Bedless hospitals. Mega hospital and insurer mergers. A growing consumer appetite for virtual health interactions.
Those are among PwC's predictions for top healthcare industry trends for the new year in a report released today.
"2016 will be a year of firsts for players within healthcare as the industry adapts to the main forces driving the new health economy: The rise of consumerism, the focus on value, downward pressure on costs, technological innovation and the impact of new entrants," PwC said in an announcement.
The upcoming year will also be marked by how well the healthcare industry handles greater demand with rising costs and trends like industry consolidation, according to Kelly Barnes, PwC's US health industries leader. "It will be businesses that prioritize addressing consumer needs and increasing value that should succeed," Barnes said.
The report identifies the following 10 forces that will have the most impact in 2016:
Merger mania: PwC said the industry will see more high-profile mergers and acquisitions in 2016 as regulators debate how consolidation impacts consumers. Consolidation creates larger health systems and insurers, so branding is critical. The report notes that well-known healthcare systems may have a market advantage; Americans are willing to drive further for care from a well-known system. However, consumers are not willing to pay more for care from top-ranked hospitals.
Escalating drug prices: The industry will search for a fair drug pricing formula in the upcoming year, according to the report. Prices have reached a "boiling point," and the way to reach some sort of agreement will require collaboration among insurers, patients and new value-assessment groups.
Biosimilar drugs: One way to combat skyrocketing prices will be biosimilar drugs, according to the report. These drugs are near substitutes for original brand drugs and could bring significant price discounts.
Cybersecurity concerns: Even "best in field" hospitals will struggle to attract patients if they are hacked, PwC said, citing research from its Health Research Institute's 2015 consumer survey. Consumers are especially concerned about the vulnerability of connected medical devices to security breaches and cyberattacks. And recent hacks of organizations, including insurance companies like Anthem, show that organizations that are unprepared to deal with breaches can face lawsuits, lost revenue and harm to their reputations, the report states.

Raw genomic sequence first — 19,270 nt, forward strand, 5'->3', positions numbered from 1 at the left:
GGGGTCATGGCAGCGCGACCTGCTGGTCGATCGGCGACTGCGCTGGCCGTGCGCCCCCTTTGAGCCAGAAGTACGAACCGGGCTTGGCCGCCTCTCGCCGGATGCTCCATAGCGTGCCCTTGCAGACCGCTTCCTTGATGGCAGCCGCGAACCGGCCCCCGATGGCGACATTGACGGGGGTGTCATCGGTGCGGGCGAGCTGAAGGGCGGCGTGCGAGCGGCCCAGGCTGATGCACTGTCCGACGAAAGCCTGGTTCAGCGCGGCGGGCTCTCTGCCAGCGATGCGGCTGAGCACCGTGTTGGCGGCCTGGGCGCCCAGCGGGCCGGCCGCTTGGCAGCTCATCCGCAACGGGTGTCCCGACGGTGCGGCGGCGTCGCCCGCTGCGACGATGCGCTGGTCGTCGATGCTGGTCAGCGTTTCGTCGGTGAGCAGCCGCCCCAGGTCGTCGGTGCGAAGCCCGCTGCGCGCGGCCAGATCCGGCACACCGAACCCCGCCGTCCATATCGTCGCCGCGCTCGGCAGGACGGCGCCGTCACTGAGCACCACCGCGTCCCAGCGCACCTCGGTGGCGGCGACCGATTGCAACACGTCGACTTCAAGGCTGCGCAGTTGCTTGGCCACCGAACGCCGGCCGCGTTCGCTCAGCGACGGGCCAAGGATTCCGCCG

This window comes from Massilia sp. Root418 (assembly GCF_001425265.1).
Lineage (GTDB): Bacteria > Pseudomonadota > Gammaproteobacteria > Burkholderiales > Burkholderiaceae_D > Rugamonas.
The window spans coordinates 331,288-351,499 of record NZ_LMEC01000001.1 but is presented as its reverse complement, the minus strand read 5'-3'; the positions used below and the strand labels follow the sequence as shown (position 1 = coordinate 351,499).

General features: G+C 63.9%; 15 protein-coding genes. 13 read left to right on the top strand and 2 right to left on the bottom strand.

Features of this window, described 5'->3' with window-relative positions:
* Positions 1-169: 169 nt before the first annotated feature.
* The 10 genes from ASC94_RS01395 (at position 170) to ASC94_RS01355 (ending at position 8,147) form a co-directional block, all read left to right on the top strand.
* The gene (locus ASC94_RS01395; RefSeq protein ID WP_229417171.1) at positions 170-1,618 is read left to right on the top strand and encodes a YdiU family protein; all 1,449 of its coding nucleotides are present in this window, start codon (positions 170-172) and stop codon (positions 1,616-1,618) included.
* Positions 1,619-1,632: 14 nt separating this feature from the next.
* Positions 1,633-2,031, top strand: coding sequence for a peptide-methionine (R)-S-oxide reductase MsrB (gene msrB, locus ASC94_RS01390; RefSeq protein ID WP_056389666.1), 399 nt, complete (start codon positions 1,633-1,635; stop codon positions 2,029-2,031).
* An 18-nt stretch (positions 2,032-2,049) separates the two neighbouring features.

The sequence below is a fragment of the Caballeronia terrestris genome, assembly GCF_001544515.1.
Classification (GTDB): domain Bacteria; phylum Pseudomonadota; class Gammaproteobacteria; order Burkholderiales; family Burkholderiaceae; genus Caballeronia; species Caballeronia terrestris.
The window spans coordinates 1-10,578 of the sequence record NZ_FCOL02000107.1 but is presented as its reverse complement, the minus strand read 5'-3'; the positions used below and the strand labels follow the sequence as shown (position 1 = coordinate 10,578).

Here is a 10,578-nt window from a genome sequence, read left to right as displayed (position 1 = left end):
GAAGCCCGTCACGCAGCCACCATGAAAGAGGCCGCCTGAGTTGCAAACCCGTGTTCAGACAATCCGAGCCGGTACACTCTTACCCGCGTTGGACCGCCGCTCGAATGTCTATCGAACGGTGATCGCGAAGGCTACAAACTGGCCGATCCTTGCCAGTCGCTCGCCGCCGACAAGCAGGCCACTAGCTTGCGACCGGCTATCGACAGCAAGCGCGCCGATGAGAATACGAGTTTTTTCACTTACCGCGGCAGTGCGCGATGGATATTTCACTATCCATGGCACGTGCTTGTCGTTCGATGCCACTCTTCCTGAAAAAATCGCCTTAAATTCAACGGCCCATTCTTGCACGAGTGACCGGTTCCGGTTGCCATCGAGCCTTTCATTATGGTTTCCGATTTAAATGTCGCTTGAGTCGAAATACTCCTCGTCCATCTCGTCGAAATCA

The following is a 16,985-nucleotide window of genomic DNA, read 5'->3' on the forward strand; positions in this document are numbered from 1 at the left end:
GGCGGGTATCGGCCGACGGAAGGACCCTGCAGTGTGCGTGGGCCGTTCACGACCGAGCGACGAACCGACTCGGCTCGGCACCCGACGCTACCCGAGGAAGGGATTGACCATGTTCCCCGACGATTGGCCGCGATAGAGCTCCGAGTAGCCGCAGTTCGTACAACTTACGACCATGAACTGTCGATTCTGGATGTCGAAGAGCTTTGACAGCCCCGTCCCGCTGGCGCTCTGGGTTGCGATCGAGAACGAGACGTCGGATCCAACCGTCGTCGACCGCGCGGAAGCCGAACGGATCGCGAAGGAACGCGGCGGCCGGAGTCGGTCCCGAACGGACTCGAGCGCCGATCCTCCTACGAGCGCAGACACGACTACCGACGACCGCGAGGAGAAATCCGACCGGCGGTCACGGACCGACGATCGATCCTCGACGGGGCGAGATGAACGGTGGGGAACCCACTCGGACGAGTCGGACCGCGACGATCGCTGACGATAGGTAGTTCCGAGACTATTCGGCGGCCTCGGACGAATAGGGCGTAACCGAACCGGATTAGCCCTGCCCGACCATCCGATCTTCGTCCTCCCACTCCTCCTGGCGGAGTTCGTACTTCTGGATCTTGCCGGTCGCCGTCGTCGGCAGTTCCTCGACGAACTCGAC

Technology gives more power to consumers: Adoption of health-related smartphone apps has doubled in the last two years, from 16 percent of consumers in 2013 to 32 percent this year, according to the report. Both technology and shifts in financial incentives mean "care will begin to move into the palms of consumers' hands," PwC said.
Behavioral healthcare moves to the forefront: After years of being on the backburner, the industry will start to recognize that mental health is important to the well-being of employees and consumers, according to the report. Indeed, PwC notes that one out of five American adults experiences a mental illness every year. These conditions cost businesses more than $440 billion each year. Healthcare organizations and employers will look at behavioral care as "key to keeping costs down, productivity up and consumers healthy," the report said.
Care moves to community settings: Value-based payment models will prompt healthcare systems to "pursue lower-cost settings more aggressively than before while employing creative approaches to distributing care." This may mean eliminating inpatient care and creating more bedless hospitals and virtual care centers where clinicians oversee patients from a variety of locations. Such changes in care delivery will be "fueled by alternative payment models, technological advances and powerful new database tools," according to the report.
Consumers become "money managers." Higher deductibles and co-insurance mean consumers will need help managing health spending. And this will require the industry to create new tools and services, such as payment plans and pricing information, to help consumers pay for services.
High-tech databases: New database tools and the resulting deep data analysis of information on health consumers will provide valuable insights necessary to improve patient care and consumer health, according to the report.
Cost of care: Healthcare systems seeking value-based care will "dig in to calculate the true cost of services," in the process finding ways to improve efficiency as well as care.